For Laura Treacy, it is a waiting game.
The Cork camogie full-back is a nurse at the colposcopy clinic on the grounds of St Finbarr’s Hospital in the city. But for how much longer the clinic remains open is being reviewed on a daily basis.
Treacy and her colleagues are taking it day-by-day, fully cognisant their services may swiftly be required elsewhere in the battle against Covid-19.
Notice of redeployment could arrive at any moment.
The 25-year-old was at home in Killeagh when Taoiseach Leo Varadkar announced the latest suite of restrictive measures on Friday evening. But even if the two-week lockdown is lifted in mid-April, Treacy knows she won’t be going back out to East Cork any time soon should her work situation change.
The city centre house where she lives — and lives alone at present given her housemate has gone home — would become her isolation bunker for as long as this pandemic persists.
“In the clinic, we are dealing with women whose initial cervical check screening has shown an abnormality or who have concerning symptoms.
"We do biopsies and provide treatments for people with pre-cancer cells. It is not anywhere near the frontline, but we are dealing with some cases which are urgent,” the four-time All-Ireland medal winner explained.
“One of the reasons the clinic is still open and continuing to provide a service to the women who need it is because we are located off-site.
“If we were located inside Cork University Maternity Hospital, we would not be remaining open because the volume of women coming in and out the door would be too high, and it would be much harder to manage social distancing than it is in the clinic.
“I think another reason why we are still open is that the numbers presenting for Covid-19 are still at a manageable level, for the moment.”
But given the predicted surge in the coming days and weeks, and with the HSE having paused cervical screening until April 19, Treacy is prepared for a changed working environment.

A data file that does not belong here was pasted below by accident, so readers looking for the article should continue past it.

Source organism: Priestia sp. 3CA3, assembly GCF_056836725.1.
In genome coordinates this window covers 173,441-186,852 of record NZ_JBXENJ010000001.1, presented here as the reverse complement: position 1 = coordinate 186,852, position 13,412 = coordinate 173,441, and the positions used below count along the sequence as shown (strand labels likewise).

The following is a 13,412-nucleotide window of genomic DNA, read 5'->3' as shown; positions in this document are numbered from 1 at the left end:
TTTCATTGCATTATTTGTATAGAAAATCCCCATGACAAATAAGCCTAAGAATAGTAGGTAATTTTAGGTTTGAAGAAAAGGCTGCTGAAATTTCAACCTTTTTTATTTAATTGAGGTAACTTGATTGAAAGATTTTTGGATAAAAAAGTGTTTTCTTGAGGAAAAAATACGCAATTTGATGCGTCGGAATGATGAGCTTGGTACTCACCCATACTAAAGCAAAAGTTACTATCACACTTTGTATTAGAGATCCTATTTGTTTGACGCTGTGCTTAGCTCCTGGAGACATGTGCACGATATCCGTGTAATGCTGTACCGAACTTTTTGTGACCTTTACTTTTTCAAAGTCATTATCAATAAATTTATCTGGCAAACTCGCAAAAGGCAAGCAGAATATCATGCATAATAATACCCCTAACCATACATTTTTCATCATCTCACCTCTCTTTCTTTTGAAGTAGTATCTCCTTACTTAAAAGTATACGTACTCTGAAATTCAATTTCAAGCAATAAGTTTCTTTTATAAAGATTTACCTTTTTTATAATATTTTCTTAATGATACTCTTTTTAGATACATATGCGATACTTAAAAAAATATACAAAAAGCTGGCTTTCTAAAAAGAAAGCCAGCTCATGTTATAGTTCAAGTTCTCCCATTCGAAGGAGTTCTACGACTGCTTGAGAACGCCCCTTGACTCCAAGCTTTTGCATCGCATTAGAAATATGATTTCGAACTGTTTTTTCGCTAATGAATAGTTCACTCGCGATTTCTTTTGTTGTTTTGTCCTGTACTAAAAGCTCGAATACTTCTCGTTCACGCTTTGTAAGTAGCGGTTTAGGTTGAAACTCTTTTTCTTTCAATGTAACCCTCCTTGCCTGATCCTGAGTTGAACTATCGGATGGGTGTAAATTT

“We could be called at any minute. If the numbers rise sharply and more staff are needed, the clinic would be closed and we would be redeployed. A lot depends on the numbers, really.”
The 2017 All-Star corner-back has nothing but admiration for her colleagues who are tending to those admitted to hospital with Covid-19.
It is a frightening time for everyone, not least healthcare workers who account for almost one quarter of all confirmed cases.
“It is obviously a very contagious virus. The amount of people who are obtaining it and they don’t even know where some people have picked it up is very scary.
“If you are on the frontline and you are working with patients who have it, then you are at a high risk of getting it.
"Obviously, the PPE (personal protective equipment) is there, but it only takes a mistake when taking off a glove or for you to forget to wash your hands at a certain point whilst taking off your PPE for you to contract the virus.
“It is scary for all the frontline workers who are doing such amazing work.”
Treacy continued: “It is the unknown about it which makes it scary.
"Symptoms mightn’t come upon you for days and days, and then you are thinking about the people you were in contact with during the days previous.
It is hard for those on the frontline — the unknown as to whether they are bringing it home to their families and kids.”
The numbers have quickly put sport into perspective.
Cork were on course to reach the Division 1 National League camogie final before the country went into lockdown. As to when the All-Ireland Championship might throw-in, nobody has the faintest idea.
“Up until now, sport came first for a lot of people and everything else came second. I was working in the Mercy Hospital after I graduated. I was working nights, 12-hour shifts. It wasn’t working for me. I made a huge decision at that point to become an agency nurse. I made a huge decision because of sport.
“At the moment, health is coming first and sport is coming second.”